The cornea is an attractive wound healing model because it has relatively simple and unique wound healing characteristics. The proposed studies will use type IV collagen purified fragments and chemically synthesized peptides with an objective of defining the molecular mechanisms involved in corneal epithelial cell adhesion and cell migration. The ultimate goal of these studies will be to develop peptide pharmaceuticals to modulate corneal wound healing. The information learned from these studies may have application to wound healing in general. In these studies we will evaluate the adhesion and spreading of corneal epithelial cells to type IV collagen, defined type IV collagen proteolytic fragments and synthetic peptides derived from type IV collagen. Next, we will evaluate the ability of chemically synthesized peptides from different regions of type IV collagen to stimulate the migration of corneal epithelial cells. In these studies both haptotaxis (migration to substratum attached) and chemotaxis (migration to solution phase ligands) will be determined. Integrins are a major class of cell surface receptors for extracellular matrix and basement membrane molecules. Integrins are complex heterodimers with important biological functions. We will define the integrin """"""""receptors"""""""" on human corneal epithelial cells that mediate adhesion and migration to type IV collagen and specific synthetic peptide ligands derived from type IV collagen. a battery of specific anti- alpha chain antibodies and specific anti-beta chain antibodies will be used to delineate the full integrin complement. Lastly, we will test the influence of highly purified type IV collagen domains or fragments and chemically synthesized peptides derived from type IV collagen on the migration of rabbit corneal epithelial cells in the in vitro organ culture assay system. We have found three distinct synthetic peptides derived from the type IV collagen amino acid sequence that promote corneal cell adhesion: HEP-1 and HEP-2 from the NC1 region, and HEP-3 from the triple helical region. The HEP- 3 peptide, which promotes corneal epithelial cell adhesion, appears to represent a sequence of type IV collagen that is very important for stimulating cell migration. It seems likely that other sequences exist within the helical fragment in areas not yet tested that may also have cell adhesion or cell migration promoting capacity. These findings contribute to the molecular dissection of basement membrane structure and function, and they may serve as the basis for developing therapeutic agents to modify corneal epithelial behavior so as to have a salutary effect in problematic clinical conditions.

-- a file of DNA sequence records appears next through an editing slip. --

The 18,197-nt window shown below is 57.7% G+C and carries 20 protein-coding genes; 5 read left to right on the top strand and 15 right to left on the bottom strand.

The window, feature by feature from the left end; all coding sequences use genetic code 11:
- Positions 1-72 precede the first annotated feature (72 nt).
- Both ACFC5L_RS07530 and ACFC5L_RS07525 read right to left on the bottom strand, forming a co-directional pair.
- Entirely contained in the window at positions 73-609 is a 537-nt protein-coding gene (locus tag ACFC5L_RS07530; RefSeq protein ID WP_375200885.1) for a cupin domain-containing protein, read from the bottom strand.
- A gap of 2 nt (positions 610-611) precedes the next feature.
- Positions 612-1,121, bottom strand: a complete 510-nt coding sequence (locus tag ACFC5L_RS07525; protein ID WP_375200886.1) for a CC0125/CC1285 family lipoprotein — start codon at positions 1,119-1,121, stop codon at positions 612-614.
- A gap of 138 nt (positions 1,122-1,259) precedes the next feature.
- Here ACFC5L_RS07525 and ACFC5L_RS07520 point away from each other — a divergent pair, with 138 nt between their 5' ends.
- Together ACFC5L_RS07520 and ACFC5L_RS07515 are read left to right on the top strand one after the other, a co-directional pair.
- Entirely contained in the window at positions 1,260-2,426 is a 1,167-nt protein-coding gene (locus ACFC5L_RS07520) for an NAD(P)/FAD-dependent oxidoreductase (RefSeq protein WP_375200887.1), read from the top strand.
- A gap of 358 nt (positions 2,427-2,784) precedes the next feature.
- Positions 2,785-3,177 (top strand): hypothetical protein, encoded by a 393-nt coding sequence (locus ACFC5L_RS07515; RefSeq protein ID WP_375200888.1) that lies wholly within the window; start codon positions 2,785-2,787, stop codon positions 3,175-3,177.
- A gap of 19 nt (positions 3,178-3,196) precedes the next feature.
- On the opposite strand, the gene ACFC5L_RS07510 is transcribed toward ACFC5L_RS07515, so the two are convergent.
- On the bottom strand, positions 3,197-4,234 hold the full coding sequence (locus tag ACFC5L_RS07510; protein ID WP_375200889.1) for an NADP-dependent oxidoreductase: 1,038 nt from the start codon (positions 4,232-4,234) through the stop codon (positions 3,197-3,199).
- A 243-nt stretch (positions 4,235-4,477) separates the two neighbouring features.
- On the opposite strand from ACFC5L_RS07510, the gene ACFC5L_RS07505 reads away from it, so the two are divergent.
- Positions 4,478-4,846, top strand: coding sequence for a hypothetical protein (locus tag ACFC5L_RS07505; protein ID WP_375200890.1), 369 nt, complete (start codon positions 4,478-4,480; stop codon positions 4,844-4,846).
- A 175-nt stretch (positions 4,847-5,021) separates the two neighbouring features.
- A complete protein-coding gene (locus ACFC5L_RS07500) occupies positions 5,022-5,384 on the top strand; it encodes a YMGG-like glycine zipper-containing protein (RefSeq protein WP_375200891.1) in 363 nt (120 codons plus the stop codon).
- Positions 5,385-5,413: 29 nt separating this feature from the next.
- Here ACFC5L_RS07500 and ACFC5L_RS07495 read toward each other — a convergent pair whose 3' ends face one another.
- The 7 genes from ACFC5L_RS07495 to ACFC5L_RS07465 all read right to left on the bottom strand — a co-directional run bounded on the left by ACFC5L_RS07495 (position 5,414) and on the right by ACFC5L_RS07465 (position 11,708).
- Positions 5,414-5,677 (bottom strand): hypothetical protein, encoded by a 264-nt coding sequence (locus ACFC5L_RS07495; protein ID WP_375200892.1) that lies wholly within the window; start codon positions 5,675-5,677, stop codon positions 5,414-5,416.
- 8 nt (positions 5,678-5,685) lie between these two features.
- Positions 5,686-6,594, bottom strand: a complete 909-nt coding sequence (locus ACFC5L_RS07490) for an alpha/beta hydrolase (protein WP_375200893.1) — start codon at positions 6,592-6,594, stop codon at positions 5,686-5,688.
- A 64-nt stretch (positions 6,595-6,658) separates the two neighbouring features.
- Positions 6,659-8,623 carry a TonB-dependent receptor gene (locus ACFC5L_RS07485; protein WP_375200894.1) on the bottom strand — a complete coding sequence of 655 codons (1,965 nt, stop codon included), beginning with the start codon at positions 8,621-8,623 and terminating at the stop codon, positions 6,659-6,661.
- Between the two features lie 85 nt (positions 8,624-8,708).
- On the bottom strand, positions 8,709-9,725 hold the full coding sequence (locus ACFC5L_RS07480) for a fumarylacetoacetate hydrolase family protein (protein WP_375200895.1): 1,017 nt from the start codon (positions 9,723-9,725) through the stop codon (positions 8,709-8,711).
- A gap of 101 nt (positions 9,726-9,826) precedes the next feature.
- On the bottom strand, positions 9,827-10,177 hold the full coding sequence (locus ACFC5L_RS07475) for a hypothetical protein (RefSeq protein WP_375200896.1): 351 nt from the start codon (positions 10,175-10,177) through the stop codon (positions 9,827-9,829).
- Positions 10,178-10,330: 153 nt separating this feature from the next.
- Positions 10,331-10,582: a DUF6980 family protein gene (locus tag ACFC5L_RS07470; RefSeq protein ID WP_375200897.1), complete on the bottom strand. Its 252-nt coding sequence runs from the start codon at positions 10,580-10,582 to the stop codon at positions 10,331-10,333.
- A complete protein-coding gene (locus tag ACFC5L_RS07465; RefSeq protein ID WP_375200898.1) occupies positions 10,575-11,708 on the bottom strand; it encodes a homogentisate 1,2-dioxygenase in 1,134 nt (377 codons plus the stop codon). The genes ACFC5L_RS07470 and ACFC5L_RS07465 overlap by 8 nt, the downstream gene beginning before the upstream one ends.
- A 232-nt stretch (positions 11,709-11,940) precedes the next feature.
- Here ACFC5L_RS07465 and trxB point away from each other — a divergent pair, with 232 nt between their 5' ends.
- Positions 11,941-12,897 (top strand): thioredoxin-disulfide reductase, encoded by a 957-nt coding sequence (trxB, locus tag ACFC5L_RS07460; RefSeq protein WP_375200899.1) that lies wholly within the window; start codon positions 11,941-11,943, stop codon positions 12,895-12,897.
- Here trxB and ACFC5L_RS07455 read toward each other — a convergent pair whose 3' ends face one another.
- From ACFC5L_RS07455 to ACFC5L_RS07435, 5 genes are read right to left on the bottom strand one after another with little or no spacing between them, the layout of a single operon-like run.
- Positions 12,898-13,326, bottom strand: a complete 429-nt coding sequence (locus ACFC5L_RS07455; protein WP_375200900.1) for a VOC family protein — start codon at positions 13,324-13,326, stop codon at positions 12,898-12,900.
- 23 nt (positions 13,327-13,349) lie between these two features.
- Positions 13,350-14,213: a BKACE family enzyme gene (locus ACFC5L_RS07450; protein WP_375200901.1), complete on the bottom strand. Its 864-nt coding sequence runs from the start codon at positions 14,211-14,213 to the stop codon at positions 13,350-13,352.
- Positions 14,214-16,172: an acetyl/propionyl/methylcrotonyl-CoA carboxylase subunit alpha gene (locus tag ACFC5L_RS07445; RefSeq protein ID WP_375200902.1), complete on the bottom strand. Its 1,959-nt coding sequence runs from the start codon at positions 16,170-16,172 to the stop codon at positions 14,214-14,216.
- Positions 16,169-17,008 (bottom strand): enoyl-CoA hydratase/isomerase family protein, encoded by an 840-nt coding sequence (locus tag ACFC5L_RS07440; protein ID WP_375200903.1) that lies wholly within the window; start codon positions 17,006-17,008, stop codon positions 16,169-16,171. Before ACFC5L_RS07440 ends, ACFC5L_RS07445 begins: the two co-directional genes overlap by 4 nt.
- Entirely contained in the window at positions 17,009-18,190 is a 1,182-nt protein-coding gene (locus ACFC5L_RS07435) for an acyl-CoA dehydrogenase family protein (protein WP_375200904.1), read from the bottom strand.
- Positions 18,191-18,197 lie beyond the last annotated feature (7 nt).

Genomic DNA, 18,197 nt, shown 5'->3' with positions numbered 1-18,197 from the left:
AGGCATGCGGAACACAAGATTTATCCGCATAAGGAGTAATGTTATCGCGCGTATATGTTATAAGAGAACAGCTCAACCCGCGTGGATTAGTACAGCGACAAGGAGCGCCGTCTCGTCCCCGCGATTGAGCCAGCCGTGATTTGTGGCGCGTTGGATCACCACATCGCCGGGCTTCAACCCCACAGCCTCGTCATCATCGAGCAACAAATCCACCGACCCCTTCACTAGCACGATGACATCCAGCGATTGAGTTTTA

National Institute of Health (NIH)
National Eye Institute (NEI)
Research Project (R01)
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Visual Sciences A Study Section (VISA)
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University of Minnesota Twin Cities
Schools of Medicine
United States
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